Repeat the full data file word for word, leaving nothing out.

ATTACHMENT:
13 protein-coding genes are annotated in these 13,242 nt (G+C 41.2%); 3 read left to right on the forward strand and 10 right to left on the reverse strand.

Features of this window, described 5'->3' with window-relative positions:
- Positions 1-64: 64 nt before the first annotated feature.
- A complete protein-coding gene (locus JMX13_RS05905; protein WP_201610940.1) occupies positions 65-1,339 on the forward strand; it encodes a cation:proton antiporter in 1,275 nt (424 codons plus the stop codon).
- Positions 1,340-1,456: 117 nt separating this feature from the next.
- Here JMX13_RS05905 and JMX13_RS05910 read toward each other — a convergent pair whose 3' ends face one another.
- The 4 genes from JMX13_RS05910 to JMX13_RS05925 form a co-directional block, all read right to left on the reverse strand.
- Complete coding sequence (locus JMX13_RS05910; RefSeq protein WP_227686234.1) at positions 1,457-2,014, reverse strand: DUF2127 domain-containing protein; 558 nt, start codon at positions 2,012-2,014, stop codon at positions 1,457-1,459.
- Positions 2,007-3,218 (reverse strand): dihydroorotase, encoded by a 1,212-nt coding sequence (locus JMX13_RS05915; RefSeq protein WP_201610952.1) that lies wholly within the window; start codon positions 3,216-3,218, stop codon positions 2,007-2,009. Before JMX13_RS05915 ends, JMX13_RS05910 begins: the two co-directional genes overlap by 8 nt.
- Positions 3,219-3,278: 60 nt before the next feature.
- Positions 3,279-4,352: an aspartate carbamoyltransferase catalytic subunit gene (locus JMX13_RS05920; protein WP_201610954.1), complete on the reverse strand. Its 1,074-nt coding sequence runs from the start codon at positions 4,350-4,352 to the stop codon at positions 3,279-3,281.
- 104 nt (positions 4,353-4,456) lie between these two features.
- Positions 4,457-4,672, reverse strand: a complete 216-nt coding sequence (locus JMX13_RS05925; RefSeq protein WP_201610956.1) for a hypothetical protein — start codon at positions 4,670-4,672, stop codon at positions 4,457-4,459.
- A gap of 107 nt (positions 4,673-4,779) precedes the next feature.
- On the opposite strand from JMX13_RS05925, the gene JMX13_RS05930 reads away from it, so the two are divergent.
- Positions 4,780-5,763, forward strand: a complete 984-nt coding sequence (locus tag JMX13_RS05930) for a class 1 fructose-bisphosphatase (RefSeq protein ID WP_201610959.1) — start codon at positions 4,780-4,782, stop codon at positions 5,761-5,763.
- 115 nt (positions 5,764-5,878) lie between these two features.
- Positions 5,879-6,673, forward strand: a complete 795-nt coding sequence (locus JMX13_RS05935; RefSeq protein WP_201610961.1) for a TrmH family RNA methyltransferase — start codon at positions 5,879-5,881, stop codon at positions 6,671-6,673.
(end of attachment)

13 protein-coding genes are annotated in these 13,242 nt (G+C 41.2%); 3 read left to right on the forward strand and 10 right to left on the reverse strand.

Features of this window, described 5'->3' with window-relative positions:
- Positions 1-64: 64 nt before the first annotated feature.
- A complete protein-coding gene (locus JMX13_RS05905; protein WP_201610940.1) occupies positions 65-1,339 on the forward strand; it encodes a cation:proton antiporter in 1,275 nt (424 codons plus the stop codon).
- Positions 1,340-1,456: 117 nt separating this feature from the next.
- Here JMX13_RS05905 and JMX13_RS05910 read toward each other — a convergent pair whose 3' ends face one another.
- The 4 genes from JMX13_RS05910 to JMX13_RS05925 form a co-directional block, all read right to left on the reverse strand.
- Complete coding sequence (locus JMX13_RS05910; RefSeq protein WP_227686234.1) at positions 1,457-2,014, reverse strand: DUF2127 domain-containing protein; 558 nt, start codon at positions 2,012-2,014, stop codon at positions 1,457-1,459.
- Positions 2,007-3,218 (reverse strand): dihydroorotase, encoded by a 1,212-nt coding sequence (locus JMX13_RS05915; RefSeq protein WP_201610952.1) that lies wholly within the window; start codon positions 3,216-3,218, stop codon positions 2,007-2,009. Before JMX13_RS05915 ends, JMX13_RS05910 begins: the two co-directional genes overlap by 8 nt.
- Positions 3,219-3,278: 60 nt before the next feature.
- Positions 3,279-4,352: an aspartate carbamoyltransferase catalytic subunit gene (locus JMX13_RS05920; protein WP_201610954.1), complete on the reverse strand. Its 1,074-nt coding sequence runs from the start codon at positions 4,350-4,352 to the stop codon at positions 3,279-3,281.
- 104 nt (positions 4,353-4,456) lie between these two features.
- Positions 4,457-4,672, reverse strand: a complete 216-nt coding sequence (locus JMX13_RS05925; RefSeq protein WP_201610956.1) for a hypothetical protein — start codon at positions 4,670-4,672, stop codon at positions 4,457-4,459.
- A gap of 107 nt (positions 4,673-4,779) precedes the next feature.
- On the opposite strand from JMX13_RS05925, the gene JMX13_RS05930 reads away from it, so the two are divergent.
- Positions 4,780-5,763, forward strand: a complete 984-nt coding sequence (locus tag JMX13_RS05930) for a class 1 fructose-bisphosphatase (RefSeq protein ID WP_201610959.1) — start codon at positions 4,780-4,782, stop codon at positions 5,761-5,763.
- 115 nt (positions 5,764-5,878) lie between these two features.
- Positions 5,879-6,673, forward strand: a complete 795-nt coding sequence (locus JMX13_RS05935; RefSeq protein WP_201610961.1) for a TrmH family RNA methyltransferase — start codon at positions 5,879-5,881, stop codon at positions 6,671-6,673.